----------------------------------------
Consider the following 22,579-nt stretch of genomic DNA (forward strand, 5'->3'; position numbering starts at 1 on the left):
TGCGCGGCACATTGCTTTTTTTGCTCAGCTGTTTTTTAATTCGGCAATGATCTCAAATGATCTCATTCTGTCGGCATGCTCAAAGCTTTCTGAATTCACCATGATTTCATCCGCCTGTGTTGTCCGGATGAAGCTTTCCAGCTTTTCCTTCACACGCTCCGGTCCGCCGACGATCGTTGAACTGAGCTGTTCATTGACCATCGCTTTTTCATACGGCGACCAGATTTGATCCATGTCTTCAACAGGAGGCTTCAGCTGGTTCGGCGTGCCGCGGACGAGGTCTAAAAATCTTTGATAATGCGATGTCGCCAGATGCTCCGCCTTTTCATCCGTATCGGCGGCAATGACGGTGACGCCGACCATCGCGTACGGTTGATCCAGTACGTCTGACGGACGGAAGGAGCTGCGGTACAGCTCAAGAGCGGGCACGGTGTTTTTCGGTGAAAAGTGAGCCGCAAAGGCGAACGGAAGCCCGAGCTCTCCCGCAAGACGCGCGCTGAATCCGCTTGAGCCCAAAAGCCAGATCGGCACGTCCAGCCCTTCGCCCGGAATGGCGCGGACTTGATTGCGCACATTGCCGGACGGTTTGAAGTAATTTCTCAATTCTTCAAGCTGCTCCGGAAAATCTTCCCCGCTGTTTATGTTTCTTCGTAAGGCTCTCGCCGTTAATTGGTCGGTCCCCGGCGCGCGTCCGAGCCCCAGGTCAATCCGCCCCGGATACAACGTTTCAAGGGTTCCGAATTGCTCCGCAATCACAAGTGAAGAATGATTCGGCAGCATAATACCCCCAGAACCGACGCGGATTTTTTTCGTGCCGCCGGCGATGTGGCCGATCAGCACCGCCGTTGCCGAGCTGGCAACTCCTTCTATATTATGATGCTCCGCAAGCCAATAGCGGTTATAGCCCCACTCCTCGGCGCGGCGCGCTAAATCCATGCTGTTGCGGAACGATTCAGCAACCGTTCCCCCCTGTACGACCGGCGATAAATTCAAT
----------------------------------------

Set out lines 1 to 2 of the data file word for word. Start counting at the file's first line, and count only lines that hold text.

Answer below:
Consider the following 22,579-nt stretch of genomic DNA (forward strand, 5'->3'; position numbering starts at 1 on the left):
TGCGCGGCACATTGCTTTTTTTGCTCAGCTGTTTTTTAATTCGGCAATGATCTCAAATGATCTCATTCTGTCGGCATGCTCAAAGCTTTCTGAATTCACCATGATTTCATCCGCCTGTGTTGTCCGGATGAAGCTTTCCAGCTTTTCCTTCACACGCTCCGGTCCGCCGACGATCGTTGAACTGAGCTGTTCATTGACCATCGCTTTTTCATACGGCGACCAGATTTGATCCATGTCTTCAACAGGAGGCTTCAGCTGGTTCGGCGTGCCGCGGACGAGGTCTAAAAATCTTTGATAATGCGATGTCGCCAGATGCTCCGCCTTTTCATCCGTATCGGCGGCAATGACGGTGACGCCGACCATCGCGTACGGTTGATCCAGTACGTCTGACGGACGGAAGGAGCTGCGGTACAGCTCAAGAGCGGGCACGGTGTTTTTCGGTGAAAAGTGAGCCGCAAAGGCGAACGGAAGCCCGAGCTCTCCCGCAAGACGCGCGCTGAATCCGCTTGAGCCCAAAAGCCAGATCGGCACGTCCAGCCCTTCGCCCGGAATGGCGCGGACTTGATTGCGCACATTGCCGGACGGTTTGAAGTAATTTCTCAATTCTTCAAGCTGCTCCGGAAAATCTTCCCCGCTGTTTATGTTTCTTCGTAAGGCTCTCGCCGTTAATTGGTCGGTCCCCGGCGCGCGTCCGAGCCCCAGGTCAATCCGCCCCGGATACAACGTTTCAAGGGTTCCGAATTGCTCCGCAATCACAAGTGAAGAATGATTCGGCAGCATAATACCCCCAGAACCGACGCGGATTTTTTTCGTGCCGCCGGCGATGTGGCCGATCAGCACCGCCGTTGCCGAGCTGGCAACTCCTTCTATATTATGATGCTCCGCAAGCCAATAGCGGTTATAGCCCCACTCCTCGGCGCGGCGCGCTAAATCCATGCTGTTGCGGAACGATTCAGCAACCGTTCCCCCCTGTACGACCGGCGATAAATTCAAT